Jesse & Anna: A Pact of Trust

When Anna stepped foot on United States soil after spending the first seven years of her life in a Russian orphanage abandoned by her biological family, she felt overjoyed to be adopted by Americans. “When I was 7, I moved into a house with people who would become my parents.” And, even though she was surrounded by kind and loving family, Anna still found herself feeling very alone. But she was determined that this “strange American life” would help repair the pain of her past – and immerse her into learning how to speak English and adjust to a new and different culture.

When Anna turned 15, something terribly sad happened.

“My parents got a divorce,” shared Anna. “I was in denial for a very long time. I never asked for this, I never wanted this. And, because I had no choice, I became depressed. I was supposed to have the healthy family  that I did not have in Russia. But now, I did not even have that.”

Through the next few years, Anna felt like her hopes were dashed over and over again. The ability to trust became very difficult and she felt hopeless about her life.

Yet, in the midst of all the turmoil, she found respite at Hope Reins. Here at the ranch, our mission is to comfort hurting kids with one-on-one sessions between a loving leader and an “equine counselor.” Anna’s story is an amazing testimony not only to God’s ability to heal wounds, but the impact you, as a donor, a volunteer or supporter, make every day at Hope Reins.

“Hope Reins gives two hurting beings a moment to connect. When they connect, it’s outstanding. It’s through this connection that God is healing hearts,” says Anna.

When Anna met Jesse, the beautiful brown-eyed mare at Hope Reins, she was immediately drawn to her. Rescued by the United States Equine Rescue League from starvation, the vet did not think Jesse would survive. But remarkably, she did, and today delights everyone with her insightful personality. Anna found Hope in how Jesse overcame the excruciatingly hard parts of her life and deeply understands why Jesse continues to have difficulty feeling safe. “I made a pact with her,” says Anna. “If I trust you,” she recalled saying to Jesse, “then you need to trust me.” And as Jesse made good on her pact, she cultivated a characteristic Anna’s life had lacked: the ability to trust. 

When the bridge to trust was rebuilt, Anna began to draw nearer to God every day. When she wasn’t at Hope Reins, she found solace in drawing, and she is talented! One night during Bloom, the ranch’s teen girl discipleship program, God united Anna’s trials and her talents. A Bloom leader read Psalm 91:1, “He who dwells in the shelter of the Most High will abide in the shadow of the Almighty.” The leader then asked the girls, “What does this verse mean and how does it display that God is All-Sufficient?”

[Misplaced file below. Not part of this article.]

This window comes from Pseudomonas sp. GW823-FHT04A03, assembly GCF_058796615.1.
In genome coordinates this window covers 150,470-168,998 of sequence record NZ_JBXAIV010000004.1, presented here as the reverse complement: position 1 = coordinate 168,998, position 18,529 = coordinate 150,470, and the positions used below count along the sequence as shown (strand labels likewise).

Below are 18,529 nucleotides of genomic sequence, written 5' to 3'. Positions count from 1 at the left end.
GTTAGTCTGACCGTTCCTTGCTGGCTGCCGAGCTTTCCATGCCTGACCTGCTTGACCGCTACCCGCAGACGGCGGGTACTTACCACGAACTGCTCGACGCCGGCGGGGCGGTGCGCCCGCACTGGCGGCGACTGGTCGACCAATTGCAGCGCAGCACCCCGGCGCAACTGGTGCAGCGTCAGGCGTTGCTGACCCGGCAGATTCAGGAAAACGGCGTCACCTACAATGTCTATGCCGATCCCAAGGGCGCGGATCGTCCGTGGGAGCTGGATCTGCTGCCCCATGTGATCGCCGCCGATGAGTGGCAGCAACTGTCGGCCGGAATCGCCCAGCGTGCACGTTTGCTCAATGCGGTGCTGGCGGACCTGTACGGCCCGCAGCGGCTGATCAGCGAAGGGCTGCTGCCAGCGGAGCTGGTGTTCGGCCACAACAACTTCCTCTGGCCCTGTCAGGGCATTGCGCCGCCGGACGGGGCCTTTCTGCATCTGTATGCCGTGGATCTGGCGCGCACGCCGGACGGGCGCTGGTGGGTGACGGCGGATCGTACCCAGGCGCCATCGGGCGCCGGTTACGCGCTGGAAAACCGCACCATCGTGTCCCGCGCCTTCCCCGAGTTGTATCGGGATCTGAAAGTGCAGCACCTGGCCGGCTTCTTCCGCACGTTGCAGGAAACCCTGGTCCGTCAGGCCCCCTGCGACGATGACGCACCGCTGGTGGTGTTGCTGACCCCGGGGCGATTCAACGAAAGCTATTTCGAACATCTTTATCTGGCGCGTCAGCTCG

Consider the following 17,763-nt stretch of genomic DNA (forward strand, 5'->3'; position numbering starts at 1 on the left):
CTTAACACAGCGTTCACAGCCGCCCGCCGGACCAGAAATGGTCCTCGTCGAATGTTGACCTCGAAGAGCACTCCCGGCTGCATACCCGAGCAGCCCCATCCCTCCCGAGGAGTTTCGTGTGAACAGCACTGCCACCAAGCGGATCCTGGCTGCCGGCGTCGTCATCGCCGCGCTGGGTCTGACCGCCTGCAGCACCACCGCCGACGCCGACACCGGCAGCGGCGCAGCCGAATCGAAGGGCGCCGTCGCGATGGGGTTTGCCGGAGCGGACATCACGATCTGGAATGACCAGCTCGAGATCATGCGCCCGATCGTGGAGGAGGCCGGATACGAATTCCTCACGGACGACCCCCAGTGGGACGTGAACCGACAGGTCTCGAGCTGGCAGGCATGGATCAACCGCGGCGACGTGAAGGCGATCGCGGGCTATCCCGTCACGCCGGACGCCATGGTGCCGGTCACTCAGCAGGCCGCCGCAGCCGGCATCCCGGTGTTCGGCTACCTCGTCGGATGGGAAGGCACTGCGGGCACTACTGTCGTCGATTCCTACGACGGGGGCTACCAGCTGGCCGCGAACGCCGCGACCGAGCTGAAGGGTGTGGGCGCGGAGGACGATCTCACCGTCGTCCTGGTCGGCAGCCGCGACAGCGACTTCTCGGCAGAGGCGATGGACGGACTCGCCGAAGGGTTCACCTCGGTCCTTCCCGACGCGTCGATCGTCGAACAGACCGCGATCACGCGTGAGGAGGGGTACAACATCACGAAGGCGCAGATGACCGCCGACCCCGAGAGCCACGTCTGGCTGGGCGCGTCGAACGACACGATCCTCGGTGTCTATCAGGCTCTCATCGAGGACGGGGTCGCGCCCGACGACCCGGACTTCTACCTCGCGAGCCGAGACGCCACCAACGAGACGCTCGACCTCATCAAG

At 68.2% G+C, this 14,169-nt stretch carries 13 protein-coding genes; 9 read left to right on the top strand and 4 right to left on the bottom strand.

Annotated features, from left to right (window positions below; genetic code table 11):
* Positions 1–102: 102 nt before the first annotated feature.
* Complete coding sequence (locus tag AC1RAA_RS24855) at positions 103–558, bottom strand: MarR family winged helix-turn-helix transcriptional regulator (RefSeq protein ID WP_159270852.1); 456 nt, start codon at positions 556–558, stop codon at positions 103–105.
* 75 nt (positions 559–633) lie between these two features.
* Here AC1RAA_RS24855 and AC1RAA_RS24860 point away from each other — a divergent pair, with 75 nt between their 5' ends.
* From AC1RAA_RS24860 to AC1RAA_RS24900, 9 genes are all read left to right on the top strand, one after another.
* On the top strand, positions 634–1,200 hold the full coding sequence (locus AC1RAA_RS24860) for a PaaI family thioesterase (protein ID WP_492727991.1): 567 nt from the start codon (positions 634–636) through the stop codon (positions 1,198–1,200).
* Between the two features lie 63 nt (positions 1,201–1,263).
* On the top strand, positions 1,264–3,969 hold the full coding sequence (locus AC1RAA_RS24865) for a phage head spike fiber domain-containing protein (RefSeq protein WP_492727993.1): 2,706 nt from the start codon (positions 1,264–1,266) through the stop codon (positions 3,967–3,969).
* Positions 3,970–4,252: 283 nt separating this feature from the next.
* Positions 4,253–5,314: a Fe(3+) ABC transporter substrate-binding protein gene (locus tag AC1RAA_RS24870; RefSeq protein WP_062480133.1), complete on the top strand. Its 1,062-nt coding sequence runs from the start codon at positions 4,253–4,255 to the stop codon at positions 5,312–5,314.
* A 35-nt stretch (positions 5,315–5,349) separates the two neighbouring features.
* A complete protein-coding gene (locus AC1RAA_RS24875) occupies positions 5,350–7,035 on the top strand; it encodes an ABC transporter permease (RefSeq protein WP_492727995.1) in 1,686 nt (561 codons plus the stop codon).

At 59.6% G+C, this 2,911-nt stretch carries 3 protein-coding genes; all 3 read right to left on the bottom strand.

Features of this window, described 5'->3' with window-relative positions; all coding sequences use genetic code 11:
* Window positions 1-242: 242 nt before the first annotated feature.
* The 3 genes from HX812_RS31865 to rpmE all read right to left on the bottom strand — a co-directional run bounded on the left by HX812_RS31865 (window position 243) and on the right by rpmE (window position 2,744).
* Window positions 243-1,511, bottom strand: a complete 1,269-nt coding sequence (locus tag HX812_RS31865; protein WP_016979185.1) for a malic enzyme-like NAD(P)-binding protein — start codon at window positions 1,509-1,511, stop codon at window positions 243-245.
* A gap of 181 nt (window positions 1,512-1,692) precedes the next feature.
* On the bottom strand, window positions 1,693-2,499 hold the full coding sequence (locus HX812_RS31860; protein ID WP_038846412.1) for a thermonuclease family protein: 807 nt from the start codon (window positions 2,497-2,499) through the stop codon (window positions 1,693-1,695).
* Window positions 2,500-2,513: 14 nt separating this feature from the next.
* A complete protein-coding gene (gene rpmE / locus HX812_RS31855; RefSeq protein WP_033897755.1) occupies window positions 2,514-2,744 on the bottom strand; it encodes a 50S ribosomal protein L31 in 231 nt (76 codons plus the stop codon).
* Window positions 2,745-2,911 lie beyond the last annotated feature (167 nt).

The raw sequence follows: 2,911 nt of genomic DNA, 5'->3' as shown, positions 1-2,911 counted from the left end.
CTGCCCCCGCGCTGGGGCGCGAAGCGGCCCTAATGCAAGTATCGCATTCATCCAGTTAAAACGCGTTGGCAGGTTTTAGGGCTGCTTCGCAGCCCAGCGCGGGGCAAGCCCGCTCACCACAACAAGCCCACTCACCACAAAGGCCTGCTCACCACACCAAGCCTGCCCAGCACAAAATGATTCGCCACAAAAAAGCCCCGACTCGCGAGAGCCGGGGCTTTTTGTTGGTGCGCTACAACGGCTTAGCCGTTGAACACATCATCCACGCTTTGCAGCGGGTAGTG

Anna boldly said, “I can’t explain it, but I can draw it.” After a piece of paper and bin of markers were placed in front of her, she chose a blue marker. Line by line, the drawing unfolded before the group’s eyes. Anna explained each stroke almost unconsciously- she drew a weak creature asleep underneath an enormous, indescribable force. Then, she chose a red marker and finished the drawing with a small, red circle. Everyone was amazed to see what she revealed.

In her drawing, Anna accurately displayed how weak and small we are, yet she equally drew the mightiness of God. The shading she filled the red-eyed creature with showed how the shadow of the Most High was protected and provided rest for the weak creature underneath.

As Anna reflected, she was reminded of three options a therapist had given her: “In life, I can either fight, flight or freeze in the midst of scary circumstances.” While Anna is often frozen in fear, she has learned a great lesson through horsemanship– when a horse is scared, they also have the choice to fight, flight or freeze. By watching Jesse’s responses to fear, Anna has realized the best place for Jesse to be when scary objects come to her: resting in the trusting relationship they share.

Psalm 91:1 so dearly articulated what God was already showing Anna through her relationship with Jesse: when reason for fear arises, there is a greater reason to trust God in the midst of the unknown.

We couldn’t have provided Jesse or programs like Bloom to make such a difference in Anna’s life if it weren’t for YOUR support. Your financial contributions provide True Hope and Real Healing. Thank you!

Brianna’s Blessing

An extremely introverted 11-year-old, Brianna had a hard time making friends. Her parents, Nicole and Duane, heard about Hope Reins on HIS Radio and read about the ministry’s unique approach using equine counselors to connect with kids. After visiting the ranch, Brianna immediately found her own special “angel in horsehair” in Kody, the beautiful sorrel quarter horse, and began a journey of overcoming her shyness and learning to reach out for new relationships.